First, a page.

In January of this year it became known that the European Union and the World Bank are going to provide about 13 billion euros to six Eastern Partnership countries by 2030 to implement infrastructure projects.
The smallest funding among EaP countries will be provided to Armenia (732 million euros). Let’s try to understand why it is the case.
What is the project about?
A document prepared by the European Union in December last year says that infrastructure projects in EaP countries are being implemented jointly with the World Bank. The project aims to promote economic development in EaP countries, namely, Armenia, Azerbaijan, Georgia, Belarus, Ukraine and Moldova, create jobs, expand access to different markets and reduce the vulnerability of these countries to various shocks.
The proposed program envisages financing of transport infrastructure projects, highways, railways, airports, ports, logistics centers.
In total, 13 billion euros will be allocated for the financing of transport infrastructure in EaP countries. This money will be spent on projects that have been introduced by EaP countries and have been approved by donors.
What amount will each country receive?
According to the EU document, within the framework of this program Armenia will receive 732 million EUR, Azerbaijan 2,078 billion EUR, Belarus 1,248 billion EUR, Georgia 3,417 billion EUR, Moldova 917 million EUR, and Ukraine 4,453 billion EUR.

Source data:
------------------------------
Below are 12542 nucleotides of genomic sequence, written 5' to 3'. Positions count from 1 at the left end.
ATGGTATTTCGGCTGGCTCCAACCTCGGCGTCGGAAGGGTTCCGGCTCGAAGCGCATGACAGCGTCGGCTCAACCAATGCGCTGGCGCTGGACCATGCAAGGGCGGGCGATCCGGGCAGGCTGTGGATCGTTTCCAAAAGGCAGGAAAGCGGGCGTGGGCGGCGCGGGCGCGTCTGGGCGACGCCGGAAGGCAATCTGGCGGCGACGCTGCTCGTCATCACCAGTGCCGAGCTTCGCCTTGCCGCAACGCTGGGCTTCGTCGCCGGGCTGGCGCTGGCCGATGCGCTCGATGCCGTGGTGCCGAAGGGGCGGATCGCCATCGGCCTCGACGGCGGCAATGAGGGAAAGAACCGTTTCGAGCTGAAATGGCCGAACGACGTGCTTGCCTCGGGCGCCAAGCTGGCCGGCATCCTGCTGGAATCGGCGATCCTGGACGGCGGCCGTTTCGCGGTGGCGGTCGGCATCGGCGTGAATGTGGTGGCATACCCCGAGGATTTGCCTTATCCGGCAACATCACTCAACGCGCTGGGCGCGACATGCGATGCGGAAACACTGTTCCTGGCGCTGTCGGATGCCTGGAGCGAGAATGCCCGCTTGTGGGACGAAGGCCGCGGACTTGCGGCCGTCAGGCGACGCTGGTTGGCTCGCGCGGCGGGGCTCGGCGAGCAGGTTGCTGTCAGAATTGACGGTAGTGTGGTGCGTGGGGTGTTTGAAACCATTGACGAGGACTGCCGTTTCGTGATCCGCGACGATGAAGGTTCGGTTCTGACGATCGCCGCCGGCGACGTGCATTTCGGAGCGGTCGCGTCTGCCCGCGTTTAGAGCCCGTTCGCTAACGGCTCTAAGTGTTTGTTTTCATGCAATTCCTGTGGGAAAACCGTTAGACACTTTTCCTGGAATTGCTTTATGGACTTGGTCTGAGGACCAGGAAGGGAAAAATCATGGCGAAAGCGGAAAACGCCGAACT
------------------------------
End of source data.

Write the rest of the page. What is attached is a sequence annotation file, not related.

Azerbaijan will spend all its money on construction of Alat free trade zone, East-West railway, 5 logistics centers and highways.
Georgia will direct the funds from the EU and WB to the construction of the cargo terminal at Kutaisi Airport, the port of Anaklia, the construction of bridges, border checkpoints, logistics centers and highways.
Belarus is going to spend the money on the construction of a traffic management system, railways, border checkpoints and highways.
Moldova is going to build highways, ports, railways, border checkpoints and logistics centers.
Ukraine, the largest country in the EU Eastern Partnership program, will allocate the funds to the construction of dykes on the Dnieper River, ports, airports, railroads, and highways.
What about Armenia?
Within the framework of this program it is envisaged to implement six road projects in Armenia with the financing of the EU and WB, as well as improve the Meghri border checkpoint.
The projects to be funded in Armenia are not only smaller compared to the other five countries, but are also less diverse.
Naturally, Armenia cannot implement port improvement or port infrastructure projects. Armenia also could not even propose railway projects as the Armenian railways have been handed over to the Russian Railways State Company for concession management, and the EU would hardly finance any Russian state organization. The construction of a new Iran railroad is not expedient for the Europeans, as there is already a rail link connecting the region with Iran through Azerbaijan. Thus, there is logic in absence of port and railway programs in Armenia.
However, it is not clear why Armenia has not submitted, for example, a cargo terminal construction project at Zvartnots Airport, Kapan airport development project, free trade zone establishment projects, and etc.
Although the 732 million euros to be allocated by the EU and the WB in the coming years will be a major contribution to the development of Armenia’s economy, the Government of the Republic of Armenia should be more creative and broad-minded in order to implement projects other than road construction.
Union of Informed Citizens NGO